• Opportunityindex.org
  • Opportunityindex.org
  • Opportunityindex.org
  • Four Core Principles for the Transformation of CTE Strong COLLABORATION among secondary and postsecondary institutions, employers, and industry partners to improve the quality of CTE programs•Consortia Funding: Establish consortia to ensure collaboration amongsecondary and postsecondary institutions•Private-sector Match: Use a match contribution to strengthen theparticipation of employers, industry, and labor partners in program designand execution
  • Four Core Principles for the Transformation of CTE Meaningful ACCOUNTABILITY for improving academic outcomes and building technical and employability skills in CTE programs, based upon common definitions and clear metrics for performance•Within-state Competition to Distribute Funds to Consortia: Provide statesincreased autonomy to select and fund high-quality programs responsive toregional labor-market needs•Common Definitions to Strengthen Data Systems and Close Equity Gaps forParticipation: Use uniform definitions for participation and performanceindicators to create high-quality data systems that enable meaningfulcomparisons and identification of equity gaps•Incentives for High Performance: Incentivize and reward local recipients thatexceed performance targets
  • Four Core Principles for the Transformation of CTE Increased emphasis on INNOVATION supported by systemic reform of state policies and practices to support CTE implementation of effective practices at the local level•State Conditions for Success and Innovation: Ensure states have in place thepolicies and systems to support programs at the local level•A Competitive CTE Innovation and Transformation Fund: Develop andimplement new practices and models at the local level and support systemicreforms at the state level
  • www.careertech.org http://www.careertech.org/resources/statesnapshots.html Looking for information on Career Technical Education (CTE) in your state? Our new collection, CTE State Snapshots: CTE Data for Your State, provides recent CTE information, enrollment data, performance data, funding levels, and labor market connections, all specific to your state. These tools can help you tell the story of how CTE is working in your state and every state across our nation.Use the CTE State Snapshots as an advocacy resource, sharing these CTE data points and facts with educators, administrators, policymakers, and business and industry.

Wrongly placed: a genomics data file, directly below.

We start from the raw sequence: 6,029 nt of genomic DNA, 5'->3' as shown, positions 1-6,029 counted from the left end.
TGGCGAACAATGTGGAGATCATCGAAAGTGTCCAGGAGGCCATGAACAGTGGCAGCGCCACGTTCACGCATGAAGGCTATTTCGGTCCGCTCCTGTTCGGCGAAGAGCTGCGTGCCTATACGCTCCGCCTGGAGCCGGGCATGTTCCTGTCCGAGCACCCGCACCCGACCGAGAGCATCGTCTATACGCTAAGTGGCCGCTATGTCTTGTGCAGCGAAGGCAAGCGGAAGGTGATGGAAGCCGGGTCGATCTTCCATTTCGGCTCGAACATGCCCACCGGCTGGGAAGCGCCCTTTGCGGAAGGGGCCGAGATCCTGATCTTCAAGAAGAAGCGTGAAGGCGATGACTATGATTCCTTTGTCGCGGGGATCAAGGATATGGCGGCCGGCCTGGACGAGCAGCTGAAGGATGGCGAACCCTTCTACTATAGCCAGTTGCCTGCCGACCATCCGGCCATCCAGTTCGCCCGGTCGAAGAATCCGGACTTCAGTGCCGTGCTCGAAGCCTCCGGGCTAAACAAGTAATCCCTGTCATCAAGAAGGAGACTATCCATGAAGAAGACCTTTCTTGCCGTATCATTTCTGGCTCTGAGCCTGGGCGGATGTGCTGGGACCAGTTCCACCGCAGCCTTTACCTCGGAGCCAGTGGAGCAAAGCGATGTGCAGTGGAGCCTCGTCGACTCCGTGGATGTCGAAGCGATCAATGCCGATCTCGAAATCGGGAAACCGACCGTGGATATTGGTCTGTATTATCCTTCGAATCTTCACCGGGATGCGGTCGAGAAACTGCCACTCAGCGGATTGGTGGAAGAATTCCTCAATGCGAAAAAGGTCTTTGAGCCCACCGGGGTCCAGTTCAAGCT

• United States Department of Education, RESPECT Project“Our goal is to work witheducators in rebuilding theirprofession—and to elevatethe teacher voice in shapingfederal, state and localeducation policy…Our largergoal is to make teaching notonly America’s mostimportant profession—butAmerica’s most respectedprofession.”
  • Why RESPECT?R RecognizingE EducationalS SuccessP ProfessionalE ExcellenceC CollaborativeT Teaching
  • What Does It All Mean?• Educational Success recognizes our commitment to improving student outcomes• Professional Excellence means that we will continuously sharpen our practice, and that we will recognize, reward, and learn from great teachers and school leaders.• Collaborative Teaching means that we will concentrate on shared responsibility and decision-making. Successful collaboration means creating schools where principals and teachers work and learn together in communities of practice, hold each other accountable, and lift each other to new levels of skill and competence.
  • 7 Critical Areas1.A Reorganized Classroom2.A New School Day and School Year3.An Environment of Shared Responsibility among Teachers and Principals4.Entering the Profession5.Career Pathways and Professional Advancement6.Teacher Evaluation and Development7.Community/Family Engagement
  • Labor Management CollaborationMulti-stakeholder groups gathers in Cincinnati in May of 2012 and agreed uponthe document “Transforming the Profession“ which contains the same 7 criticalareas of necessary improvement as the RESPECT document.American Association of School Administrators, American Federation of Teachers, Council of the Great CitySchools, Council of Chief State School Officers, Federal Mediation and Conciliation Service, National EducationAssociation, and National School Boards Association
  • Learn More! Connect with EDFind us on the Webwww2.ed.gov/teachers/landing.jhtmlwww.ed.gov/teachingwww.free.ed.gov/answers.ed.gov/Sign up for the Teaching Matter’s Newsletterwww.ed.gov/teaching/teaching-matters-archiveSocial Mediawww.youtube.com/usedgovwww.facebook.com/ED.govwww.twitter.com/usedgov
  • If Arne Duncan was here… QuickTime™ and a decompressor are needed to see this picture. What would you want to tell him?
  • QUESTIONS? COMMENTS?Aaron BredenkampTeaching Ambassador FellowAaron.Bredenkamp@ed.govSlides for thispresentation can befound at